On Tuesday, May 2nd, MSU’s Department of Anthropology, Department of Infrastructure Planning and Facilities, and the Office of the President received the Michigan Governor’s Award for Historic Preservation and a special tribute from the State of Michigan Legislature on behalf of MSU Campus Archaeology. The award was given for their combined efforts to preserve the cultural resources found on Michigan State University’s campus. This award, sponsored by Michigan’s State Historic Preservation Office and State Historic Preservation Review Board, recognizes individuals, companies, and institutions that strive to protect, preserve, and study the many historic resources within the state of Michigan (For a complete list of those who received the Governor’s Award for Historic Preservation this year, click here).
Since 2005, MSU’s Campus Archaeology Program has worked to excavate and recover the material remains of MSU’s history, as well as the history of those who lived here prior to the university. Combining salvage archaeology, field schools, and archival research, CAP has contributed greatly to our understanding of MSU’s past, while also training numerous students in archaeological methods and the importance of cultural resource management and preservation. Not only focused on excavation and research, CAP also works to communicate this history and the importance of archaeology to members of the community through outreach events like MSU’s Science Festival, MSU Grandparents University, the CAP MSU Haunted Campus tour, and participation in other local events. As Governor Snyder reminds us, these preservation and research efforts have impacts beyond just the MSU community, contributing to “our sense of place, and our identity as Michiganders.”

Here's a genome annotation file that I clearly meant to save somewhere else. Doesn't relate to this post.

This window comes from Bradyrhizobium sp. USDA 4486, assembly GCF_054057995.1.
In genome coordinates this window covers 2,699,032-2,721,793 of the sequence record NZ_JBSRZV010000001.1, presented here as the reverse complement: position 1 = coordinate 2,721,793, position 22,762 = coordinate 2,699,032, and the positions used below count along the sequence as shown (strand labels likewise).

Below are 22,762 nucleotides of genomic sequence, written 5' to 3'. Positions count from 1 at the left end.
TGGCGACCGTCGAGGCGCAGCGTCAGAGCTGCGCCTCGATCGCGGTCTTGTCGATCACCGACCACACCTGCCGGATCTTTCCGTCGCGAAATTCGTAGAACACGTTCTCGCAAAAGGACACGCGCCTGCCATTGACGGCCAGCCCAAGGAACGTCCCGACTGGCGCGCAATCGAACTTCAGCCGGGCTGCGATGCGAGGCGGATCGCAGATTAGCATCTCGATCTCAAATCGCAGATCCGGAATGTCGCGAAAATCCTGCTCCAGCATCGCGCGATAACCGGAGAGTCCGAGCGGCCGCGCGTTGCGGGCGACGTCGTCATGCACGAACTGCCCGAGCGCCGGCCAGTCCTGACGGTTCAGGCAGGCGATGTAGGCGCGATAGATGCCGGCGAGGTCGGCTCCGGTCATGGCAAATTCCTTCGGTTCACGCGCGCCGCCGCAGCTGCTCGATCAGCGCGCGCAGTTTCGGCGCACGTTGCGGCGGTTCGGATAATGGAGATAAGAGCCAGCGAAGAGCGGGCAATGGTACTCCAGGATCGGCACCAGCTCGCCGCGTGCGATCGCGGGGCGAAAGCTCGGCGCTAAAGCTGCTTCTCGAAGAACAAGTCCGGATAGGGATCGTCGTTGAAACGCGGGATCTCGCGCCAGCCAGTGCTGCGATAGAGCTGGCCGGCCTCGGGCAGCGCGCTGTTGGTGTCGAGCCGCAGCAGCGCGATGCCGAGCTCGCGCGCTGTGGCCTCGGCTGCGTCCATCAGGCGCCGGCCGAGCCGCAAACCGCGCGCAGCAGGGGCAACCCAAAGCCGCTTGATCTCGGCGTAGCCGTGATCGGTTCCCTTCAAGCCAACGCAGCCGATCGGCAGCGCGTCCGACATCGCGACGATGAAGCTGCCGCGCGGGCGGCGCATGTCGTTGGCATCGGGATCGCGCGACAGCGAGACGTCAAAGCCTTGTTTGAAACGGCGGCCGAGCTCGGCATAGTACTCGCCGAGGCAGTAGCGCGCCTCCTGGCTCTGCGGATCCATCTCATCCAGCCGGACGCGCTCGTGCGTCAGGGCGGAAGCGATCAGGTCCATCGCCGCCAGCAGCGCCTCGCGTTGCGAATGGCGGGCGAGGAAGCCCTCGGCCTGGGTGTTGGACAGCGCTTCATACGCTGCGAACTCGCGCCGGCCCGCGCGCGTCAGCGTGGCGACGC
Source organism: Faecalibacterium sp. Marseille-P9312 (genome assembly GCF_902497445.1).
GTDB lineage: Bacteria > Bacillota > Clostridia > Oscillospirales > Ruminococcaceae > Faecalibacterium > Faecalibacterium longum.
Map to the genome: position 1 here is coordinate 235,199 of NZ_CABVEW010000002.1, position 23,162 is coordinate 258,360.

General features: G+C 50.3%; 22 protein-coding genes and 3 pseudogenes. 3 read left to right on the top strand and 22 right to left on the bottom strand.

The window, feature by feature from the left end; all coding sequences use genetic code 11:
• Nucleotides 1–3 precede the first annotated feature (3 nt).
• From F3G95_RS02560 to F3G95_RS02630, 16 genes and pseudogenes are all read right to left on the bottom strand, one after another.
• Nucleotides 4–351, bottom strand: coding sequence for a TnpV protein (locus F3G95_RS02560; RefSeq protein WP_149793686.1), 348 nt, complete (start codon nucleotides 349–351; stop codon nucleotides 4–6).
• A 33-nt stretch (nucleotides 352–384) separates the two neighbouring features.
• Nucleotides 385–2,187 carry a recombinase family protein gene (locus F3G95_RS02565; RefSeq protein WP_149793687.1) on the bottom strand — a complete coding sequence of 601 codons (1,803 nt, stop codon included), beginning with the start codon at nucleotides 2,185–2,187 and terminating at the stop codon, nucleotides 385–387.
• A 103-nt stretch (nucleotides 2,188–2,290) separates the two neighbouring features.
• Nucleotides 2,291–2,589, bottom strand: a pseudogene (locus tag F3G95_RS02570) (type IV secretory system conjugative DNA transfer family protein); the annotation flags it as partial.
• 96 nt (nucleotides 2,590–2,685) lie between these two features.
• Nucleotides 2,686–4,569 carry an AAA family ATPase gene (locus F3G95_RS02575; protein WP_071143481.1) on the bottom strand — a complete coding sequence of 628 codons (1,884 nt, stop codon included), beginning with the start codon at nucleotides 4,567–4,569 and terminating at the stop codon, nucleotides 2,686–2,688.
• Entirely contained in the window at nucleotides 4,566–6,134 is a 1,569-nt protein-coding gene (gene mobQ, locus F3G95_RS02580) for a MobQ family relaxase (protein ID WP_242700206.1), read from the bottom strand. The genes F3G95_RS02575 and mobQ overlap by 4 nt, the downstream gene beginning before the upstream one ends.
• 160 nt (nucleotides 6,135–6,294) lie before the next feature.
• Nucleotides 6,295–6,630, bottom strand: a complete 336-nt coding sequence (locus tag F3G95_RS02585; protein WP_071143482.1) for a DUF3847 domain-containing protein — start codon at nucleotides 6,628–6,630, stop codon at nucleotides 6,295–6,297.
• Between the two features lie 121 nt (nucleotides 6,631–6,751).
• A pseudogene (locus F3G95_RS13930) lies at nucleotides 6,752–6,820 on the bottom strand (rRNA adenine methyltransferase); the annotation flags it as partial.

In the future, Campus Archaeology will continue to work toward preserving and understanding the history of our small slice of the state of Michigan, despite a political climate that is increasingly antagonistic toward cultural and natural resource management and preservation. Preservation, when done properly, helps to build a stronger sense of self and identity for neighborhoods, regions, and even nations, which can act as guiding principles for future action. The preservation of buildings and archaeological sites also provides stark physical reminders of who we are, where we came from, and what we strive to become in the future. They remind us of how much we have achieved, but also how far we have left to go. Further, monuments and other preserved sites allow us to interact with and experience our heritage, or the heritage of others, in a way that cannot be reproduced through other means. Beyond this cultural and social value, preservation efforts also generate economic opportunities by creating jobs, increasing tourism, increasing property values, and attracting businesses who want to benefit from this improved traffic. Most importantly, these resources are non-renewable; they cannot be reclaimed once they are gone, so we must work to preserve them now before they are lost forever. We congratulate all of the current and previous winners of the Michigan Governor’s Award for Historic Preservation for their great work, and we hope they continue this work far into the future.